We’re at that tipping point of summer; the days divide themselves between hot sun and thick, oppressive cloud. When it rains, the air grows cold, and you can tell autumn is just around the corner. You can almost smell it on the wind out here.
But for now, summer holds on. I took these photographs in my friend Fiona’s garden a few weeks back on one of those cloudy, heavy August days. She’s a florist, and grows flowers for her work; on this day the air was heavy with her clouds of sweet peas, lavender and the fading roses.
It strikes me as I write this how strange and senseless it is that we associate flowers with femininity. Is it because they are pretty, I wonder? Because of pink?
I feel like we might be the first generation to really view gardening as a typically female hobby, now we’re all so well removed from any type of agricultural work or productive growing ourselves. I remember my grandad tending to his greenhouse cucumbers and tomatoes, growing runner beans up the sunny wall of his garage.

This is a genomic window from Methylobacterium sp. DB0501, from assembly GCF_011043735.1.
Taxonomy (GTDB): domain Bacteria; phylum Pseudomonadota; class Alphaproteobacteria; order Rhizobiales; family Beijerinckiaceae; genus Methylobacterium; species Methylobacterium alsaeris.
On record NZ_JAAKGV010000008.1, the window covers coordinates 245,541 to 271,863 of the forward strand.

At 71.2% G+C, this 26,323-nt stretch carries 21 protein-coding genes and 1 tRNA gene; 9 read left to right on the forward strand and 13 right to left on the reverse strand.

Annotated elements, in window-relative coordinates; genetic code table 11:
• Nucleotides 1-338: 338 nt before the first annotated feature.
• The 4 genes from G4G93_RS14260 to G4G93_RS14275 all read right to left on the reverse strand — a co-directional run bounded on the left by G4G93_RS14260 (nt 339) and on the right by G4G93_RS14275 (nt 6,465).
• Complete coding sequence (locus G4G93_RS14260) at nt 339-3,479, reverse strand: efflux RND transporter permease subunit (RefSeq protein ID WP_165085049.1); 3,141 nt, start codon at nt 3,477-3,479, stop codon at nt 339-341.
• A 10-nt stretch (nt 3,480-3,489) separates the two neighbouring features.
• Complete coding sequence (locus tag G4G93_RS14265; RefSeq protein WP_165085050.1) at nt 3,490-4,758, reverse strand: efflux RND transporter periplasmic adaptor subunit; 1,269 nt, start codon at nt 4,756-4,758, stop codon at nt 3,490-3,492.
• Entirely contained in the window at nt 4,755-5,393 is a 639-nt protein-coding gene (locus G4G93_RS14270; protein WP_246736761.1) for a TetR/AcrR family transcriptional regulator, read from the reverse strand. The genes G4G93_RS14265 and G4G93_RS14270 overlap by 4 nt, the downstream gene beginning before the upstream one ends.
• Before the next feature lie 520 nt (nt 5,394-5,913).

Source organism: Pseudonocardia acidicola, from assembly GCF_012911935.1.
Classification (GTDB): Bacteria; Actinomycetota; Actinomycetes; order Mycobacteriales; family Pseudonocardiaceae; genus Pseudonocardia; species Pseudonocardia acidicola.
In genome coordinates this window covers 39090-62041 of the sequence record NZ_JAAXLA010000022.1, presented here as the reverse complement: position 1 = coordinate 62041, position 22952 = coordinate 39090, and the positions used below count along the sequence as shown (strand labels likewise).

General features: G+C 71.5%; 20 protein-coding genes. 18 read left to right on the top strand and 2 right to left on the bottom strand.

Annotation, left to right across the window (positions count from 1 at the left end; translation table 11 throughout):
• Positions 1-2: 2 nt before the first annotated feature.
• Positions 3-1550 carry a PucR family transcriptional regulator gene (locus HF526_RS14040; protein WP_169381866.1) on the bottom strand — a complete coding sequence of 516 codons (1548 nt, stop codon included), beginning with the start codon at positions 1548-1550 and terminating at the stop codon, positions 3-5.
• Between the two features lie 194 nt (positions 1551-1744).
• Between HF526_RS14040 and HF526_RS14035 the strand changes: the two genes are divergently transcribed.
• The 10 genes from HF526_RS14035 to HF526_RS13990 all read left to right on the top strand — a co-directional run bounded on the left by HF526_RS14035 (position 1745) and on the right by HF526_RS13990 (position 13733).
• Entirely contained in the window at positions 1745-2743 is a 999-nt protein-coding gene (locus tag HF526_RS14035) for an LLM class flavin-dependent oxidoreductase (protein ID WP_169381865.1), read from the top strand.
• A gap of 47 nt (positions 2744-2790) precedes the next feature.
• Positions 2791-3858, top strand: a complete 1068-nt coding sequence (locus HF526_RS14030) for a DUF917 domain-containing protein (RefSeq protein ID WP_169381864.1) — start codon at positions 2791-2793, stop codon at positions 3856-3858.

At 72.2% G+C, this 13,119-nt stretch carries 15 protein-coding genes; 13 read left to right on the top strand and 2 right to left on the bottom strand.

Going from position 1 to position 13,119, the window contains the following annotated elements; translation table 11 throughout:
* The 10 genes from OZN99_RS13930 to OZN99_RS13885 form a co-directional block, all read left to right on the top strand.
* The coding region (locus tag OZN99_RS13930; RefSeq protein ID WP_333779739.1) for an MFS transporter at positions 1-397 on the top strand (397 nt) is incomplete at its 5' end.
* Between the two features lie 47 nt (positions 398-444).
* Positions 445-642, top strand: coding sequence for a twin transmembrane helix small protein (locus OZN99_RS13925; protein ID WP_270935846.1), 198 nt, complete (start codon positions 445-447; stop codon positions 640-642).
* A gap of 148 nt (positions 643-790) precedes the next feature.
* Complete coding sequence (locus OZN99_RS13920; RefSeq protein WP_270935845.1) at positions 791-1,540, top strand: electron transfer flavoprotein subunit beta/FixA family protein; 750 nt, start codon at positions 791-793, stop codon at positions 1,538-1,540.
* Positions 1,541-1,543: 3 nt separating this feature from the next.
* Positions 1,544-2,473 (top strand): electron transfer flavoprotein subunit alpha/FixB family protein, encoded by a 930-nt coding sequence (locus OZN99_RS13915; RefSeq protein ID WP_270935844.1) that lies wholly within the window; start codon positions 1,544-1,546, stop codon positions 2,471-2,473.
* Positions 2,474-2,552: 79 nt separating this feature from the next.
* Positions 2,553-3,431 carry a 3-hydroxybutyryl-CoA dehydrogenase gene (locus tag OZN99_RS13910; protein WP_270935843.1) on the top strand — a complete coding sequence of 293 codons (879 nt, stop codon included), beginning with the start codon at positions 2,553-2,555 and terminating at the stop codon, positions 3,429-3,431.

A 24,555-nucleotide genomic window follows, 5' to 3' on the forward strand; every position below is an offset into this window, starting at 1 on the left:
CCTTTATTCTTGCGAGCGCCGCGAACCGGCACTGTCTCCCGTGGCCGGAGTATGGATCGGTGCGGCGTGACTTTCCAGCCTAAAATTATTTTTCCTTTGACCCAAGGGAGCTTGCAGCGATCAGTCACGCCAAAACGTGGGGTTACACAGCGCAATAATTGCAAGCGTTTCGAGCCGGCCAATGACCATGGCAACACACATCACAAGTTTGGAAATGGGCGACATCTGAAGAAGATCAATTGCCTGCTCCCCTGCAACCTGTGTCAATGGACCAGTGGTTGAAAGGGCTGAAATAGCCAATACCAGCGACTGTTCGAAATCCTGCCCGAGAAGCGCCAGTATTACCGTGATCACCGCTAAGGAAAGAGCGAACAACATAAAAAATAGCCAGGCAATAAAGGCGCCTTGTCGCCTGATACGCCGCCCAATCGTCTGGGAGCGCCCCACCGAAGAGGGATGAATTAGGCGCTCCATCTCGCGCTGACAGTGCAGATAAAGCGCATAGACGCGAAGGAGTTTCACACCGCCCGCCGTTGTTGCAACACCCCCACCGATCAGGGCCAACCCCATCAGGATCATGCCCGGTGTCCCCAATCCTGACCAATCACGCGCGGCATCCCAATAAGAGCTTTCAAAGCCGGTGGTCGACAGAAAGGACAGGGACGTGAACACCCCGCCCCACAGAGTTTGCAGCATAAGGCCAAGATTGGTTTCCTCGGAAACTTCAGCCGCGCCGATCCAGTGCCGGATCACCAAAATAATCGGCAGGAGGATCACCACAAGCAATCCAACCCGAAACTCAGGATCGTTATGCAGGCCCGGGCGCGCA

Why are flowers girly, but vegetables not? Isn’t it all the same?
On these last sunny mornings, Orla likes to take me by the hand with a basket down to the stream, where we pick wildflowers to arrange in milk bottles back home. She insists on using the scissors – I have to open them for her each time – and then stuffs each stem into the basket with pride.
We talk a lot about why it’s ok to pick flowers in meadows and hedgerows, but not those growing in people’s gardens. It’s a tricky distinction for her to grasp – especially when there are so many in the pots outside the cottages, and an awful lot of them are bright pink & very tempting.
Between you and me, I sometimes sneak her one or two. Because, life’s short, right? Summer certainly is, & as I watch it fade, I realise we won’t be doing this, hand in sticky-suncreamed-hand, forever.